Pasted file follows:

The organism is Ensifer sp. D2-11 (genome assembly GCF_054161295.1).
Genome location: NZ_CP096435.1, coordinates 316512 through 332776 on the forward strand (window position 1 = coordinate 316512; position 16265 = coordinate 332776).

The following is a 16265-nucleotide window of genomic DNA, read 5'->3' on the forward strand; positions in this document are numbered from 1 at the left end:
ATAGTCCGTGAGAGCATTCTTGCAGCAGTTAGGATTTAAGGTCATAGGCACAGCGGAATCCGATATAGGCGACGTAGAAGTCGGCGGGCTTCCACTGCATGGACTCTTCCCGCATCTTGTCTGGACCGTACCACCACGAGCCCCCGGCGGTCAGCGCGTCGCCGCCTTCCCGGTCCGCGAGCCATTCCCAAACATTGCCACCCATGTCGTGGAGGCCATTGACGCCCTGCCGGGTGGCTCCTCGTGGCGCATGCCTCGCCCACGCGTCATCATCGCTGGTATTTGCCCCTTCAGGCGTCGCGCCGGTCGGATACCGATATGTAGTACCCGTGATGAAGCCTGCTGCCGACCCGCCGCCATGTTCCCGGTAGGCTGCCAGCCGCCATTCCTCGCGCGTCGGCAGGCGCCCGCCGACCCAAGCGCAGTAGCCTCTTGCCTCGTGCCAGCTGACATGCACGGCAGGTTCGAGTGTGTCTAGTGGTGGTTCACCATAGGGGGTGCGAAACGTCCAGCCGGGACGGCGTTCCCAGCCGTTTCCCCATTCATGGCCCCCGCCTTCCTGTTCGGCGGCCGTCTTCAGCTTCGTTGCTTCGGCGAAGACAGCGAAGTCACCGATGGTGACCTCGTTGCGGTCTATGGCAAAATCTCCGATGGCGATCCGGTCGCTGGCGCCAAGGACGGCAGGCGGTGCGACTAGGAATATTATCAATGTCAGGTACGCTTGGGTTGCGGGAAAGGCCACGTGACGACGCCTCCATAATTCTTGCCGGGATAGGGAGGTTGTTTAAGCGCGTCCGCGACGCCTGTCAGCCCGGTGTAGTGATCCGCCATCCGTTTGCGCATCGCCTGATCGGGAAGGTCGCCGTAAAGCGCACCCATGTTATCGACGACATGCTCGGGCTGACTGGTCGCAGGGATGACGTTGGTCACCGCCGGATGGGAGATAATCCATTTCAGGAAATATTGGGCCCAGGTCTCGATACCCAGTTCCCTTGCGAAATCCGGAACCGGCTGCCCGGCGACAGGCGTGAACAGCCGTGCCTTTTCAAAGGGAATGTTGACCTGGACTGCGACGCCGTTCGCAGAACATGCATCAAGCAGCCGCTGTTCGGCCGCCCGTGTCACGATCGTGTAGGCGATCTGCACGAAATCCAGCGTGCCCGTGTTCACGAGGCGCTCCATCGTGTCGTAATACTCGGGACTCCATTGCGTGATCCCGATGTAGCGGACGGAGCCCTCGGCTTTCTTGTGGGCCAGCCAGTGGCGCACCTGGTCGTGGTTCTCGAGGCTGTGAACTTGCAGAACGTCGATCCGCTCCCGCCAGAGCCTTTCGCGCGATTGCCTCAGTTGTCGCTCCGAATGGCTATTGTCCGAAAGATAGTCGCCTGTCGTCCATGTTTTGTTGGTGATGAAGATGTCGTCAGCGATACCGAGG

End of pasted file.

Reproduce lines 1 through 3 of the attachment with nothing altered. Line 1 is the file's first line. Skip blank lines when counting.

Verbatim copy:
The organism is Ensifer sp. D2-11 (genome assembly GCF_054161295.1).
Genome location: NZ_CP096435.1, coordinates 316512 through 332776 on the forward strand (window position 1 = coordinate 316512; position 16265 = coordinate 332776).

The following is a 16265-nucleotide window of genomic DNA, read 5'->3' on the forward strand; positions in this document are numbered from 1 at the left end: